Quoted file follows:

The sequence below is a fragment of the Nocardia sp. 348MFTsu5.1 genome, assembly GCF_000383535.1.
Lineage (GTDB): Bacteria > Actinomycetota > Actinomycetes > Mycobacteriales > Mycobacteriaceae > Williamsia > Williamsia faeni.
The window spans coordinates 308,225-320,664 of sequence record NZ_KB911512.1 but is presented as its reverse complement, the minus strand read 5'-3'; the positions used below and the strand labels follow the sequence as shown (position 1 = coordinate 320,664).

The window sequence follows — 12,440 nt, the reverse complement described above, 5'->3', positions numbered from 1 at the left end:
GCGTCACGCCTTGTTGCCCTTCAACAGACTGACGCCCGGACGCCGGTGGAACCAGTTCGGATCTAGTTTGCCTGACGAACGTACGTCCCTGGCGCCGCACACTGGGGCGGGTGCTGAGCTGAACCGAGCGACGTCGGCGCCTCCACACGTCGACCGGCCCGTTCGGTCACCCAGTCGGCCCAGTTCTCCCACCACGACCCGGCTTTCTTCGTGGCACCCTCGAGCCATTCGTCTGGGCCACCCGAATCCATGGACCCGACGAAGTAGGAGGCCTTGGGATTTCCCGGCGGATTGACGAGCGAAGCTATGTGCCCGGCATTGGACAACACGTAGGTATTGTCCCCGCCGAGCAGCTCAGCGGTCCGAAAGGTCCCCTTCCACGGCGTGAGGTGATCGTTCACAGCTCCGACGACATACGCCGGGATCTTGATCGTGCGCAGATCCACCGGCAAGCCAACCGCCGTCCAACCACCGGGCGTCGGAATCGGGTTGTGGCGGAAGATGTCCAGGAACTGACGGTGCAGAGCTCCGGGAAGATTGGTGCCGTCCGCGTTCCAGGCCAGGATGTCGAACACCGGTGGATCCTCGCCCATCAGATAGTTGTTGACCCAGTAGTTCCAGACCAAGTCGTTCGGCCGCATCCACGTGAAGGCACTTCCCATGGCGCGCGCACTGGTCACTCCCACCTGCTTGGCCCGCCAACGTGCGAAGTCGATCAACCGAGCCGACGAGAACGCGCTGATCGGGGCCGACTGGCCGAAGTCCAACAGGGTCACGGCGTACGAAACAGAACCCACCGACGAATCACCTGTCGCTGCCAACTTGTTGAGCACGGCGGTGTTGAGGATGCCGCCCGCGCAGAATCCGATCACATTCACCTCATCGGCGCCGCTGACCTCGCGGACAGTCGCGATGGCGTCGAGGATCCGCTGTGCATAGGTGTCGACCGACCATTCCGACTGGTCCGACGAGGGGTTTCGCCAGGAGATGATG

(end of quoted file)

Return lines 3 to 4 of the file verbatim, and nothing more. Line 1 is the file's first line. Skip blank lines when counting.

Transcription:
The window spans coordinates 308,225-320,664 of sequence record NZ_KB911512.1 but is presented as its reverse complement, the minus strand read 5'-3'; the positions used below and the strand labels follow the sequence as shown (position 1 = coordinate 320,664).

The window sequence follows — 12,440 nt, the reverse complement described above, 5'->3', positions numbered from 1 at the left end: